Artist Ai Weiwei has visited elephant camps in Myanmar, where efforts to reduce logging have created new dangers for more than 1,000 “jobless” timber elephants.
Elephants have been used in Myanmar’s timber industry for decades, work that has seen the creatures drag heavy logs through forests.
However, animal-protection organisation Four Paws said a ban on timber exports meant many working elephants were now “jobless” and viewed as a financial burden.
Many have been chained up in camps, while others are being smuggled out of the country for use in the tourism industry. Some are also being abandoned or killed.
Ai Weiwei visited several camps with Four Paws workers, and posted videos on Instagram of what he saw.
In a video posted by Four Paws, the artist said the elephants’ living conditions were far from what he expected.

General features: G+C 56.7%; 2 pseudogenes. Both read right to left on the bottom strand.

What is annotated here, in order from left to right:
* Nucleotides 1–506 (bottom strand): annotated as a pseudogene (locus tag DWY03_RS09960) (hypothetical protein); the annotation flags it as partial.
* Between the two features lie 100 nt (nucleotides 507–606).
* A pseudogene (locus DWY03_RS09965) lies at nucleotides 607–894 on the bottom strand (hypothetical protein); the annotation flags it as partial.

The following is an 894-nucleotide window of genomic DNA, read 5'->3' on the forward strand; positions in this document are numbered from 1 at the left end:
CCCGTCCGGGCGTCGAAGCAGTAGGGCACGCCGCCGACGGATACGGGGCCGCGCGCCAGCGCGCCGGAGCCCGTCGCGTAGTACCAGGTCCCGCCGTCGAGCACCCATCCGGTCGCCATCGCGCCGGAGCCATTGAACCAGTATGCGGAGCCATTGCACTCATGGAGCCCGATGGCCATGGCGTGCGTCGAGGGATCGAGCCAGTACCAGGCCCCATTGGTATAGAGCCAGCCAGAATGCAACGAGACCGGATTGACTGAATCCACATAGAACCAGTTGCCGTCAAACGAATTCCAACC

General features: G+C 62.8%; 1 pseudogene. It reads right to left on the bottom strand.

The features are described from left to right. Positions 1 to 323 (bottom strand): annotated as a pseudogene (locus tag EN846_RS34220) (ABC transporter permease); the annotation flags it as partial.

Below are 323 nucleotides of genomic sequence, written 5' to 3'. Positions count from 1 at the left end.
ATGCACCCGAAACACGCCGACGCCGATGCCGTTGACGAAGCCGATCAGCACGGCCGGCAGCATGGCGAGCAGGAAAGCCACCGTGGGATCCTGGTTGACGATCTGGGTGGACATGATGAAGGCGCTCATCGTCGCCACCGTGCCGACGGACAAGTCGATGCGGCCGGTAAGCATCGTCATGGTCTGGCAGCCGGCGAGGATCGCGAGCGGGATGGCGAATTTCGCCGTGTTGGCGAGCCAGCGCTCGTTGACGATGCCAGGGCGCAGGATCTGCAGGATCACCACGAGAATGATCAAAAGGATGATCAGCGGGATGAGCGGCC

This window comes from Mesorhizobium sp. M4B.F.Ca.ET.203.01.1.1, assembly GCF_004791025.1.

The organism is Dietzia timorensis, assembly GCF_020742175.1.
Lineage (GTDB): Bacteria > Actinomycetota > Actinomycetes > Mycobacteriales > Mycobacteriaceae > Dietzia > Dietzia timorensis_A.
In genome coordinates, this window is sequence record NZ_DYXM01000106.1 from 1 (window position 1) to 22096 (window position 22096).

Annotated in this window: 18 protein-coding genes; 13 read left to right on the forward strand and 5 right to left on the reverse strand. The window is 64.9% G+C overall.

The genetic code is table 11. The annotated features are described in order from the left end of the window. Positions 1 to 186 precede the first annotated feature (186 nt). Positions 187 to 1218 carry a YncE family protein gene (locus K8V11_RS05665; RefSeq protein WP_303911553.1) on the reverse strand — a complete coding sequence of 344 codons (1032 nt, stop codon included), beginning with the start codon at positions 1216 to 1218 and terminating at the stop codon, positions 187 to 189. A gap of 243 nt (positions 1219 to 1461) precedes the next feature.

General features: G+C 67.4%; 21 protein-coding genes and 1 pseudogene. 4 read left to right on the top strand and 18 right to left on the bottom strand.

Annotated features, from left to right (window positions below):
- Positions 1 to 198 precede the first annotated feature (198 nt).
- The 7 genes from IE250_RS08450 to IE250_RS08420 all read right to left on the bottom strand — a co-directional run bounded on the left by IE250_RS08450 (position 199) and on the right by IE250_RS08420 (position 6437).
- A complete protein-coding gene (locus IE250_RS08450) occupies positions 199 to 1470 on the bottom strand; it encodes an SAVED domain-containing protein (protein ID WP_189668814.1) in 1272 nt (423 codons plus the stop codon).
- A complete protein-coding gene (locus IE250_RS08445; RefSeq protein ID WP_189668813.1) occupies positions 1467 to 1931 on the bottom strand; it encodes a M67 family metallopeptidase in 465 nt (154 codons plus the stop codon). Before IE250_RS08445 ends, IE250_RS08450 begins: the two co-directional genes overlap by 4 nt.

“I feel it’s a creature, it’s a human being itself, and we know very little about it,” he said.
“I can feel its full emotion and intelligence. Unfortunately it has been put in this kind of position by humans, which is not right but also not fair.
“They deserve to live in freedom, but have always been mistreated. Let them be free … We have to understand we are human by doing something nice for other species, otherwise we fail as a human being.”
In one video posted on Instagram, Ai Weiwei captured a young elephant in one of the camps being poked and struck in the head with a stick.
Sanctuary under construction
Myanmar’s nationwide, one-year ban on timber exports was lifted in April 2016.
However logging resumed at a reduced level, and a decade-long ban in the Bago Yoma Hills in central Myanmar also remained in effect, leaving elephants in that area out of work.
In response to this, Four Paws is constructing one of South-East Asia’s largest elephant sanctuaries in the Bago region.
Known as Elephants Lake, it will cover an area of 17,000 hectares and have veterinarians and other experts on staff to care for former working elephants, as well as injured or orphaned wild elephants.
The animals will later be released into the nearby North Zar Ma Yi Forest Reserve.
Source: NZ City
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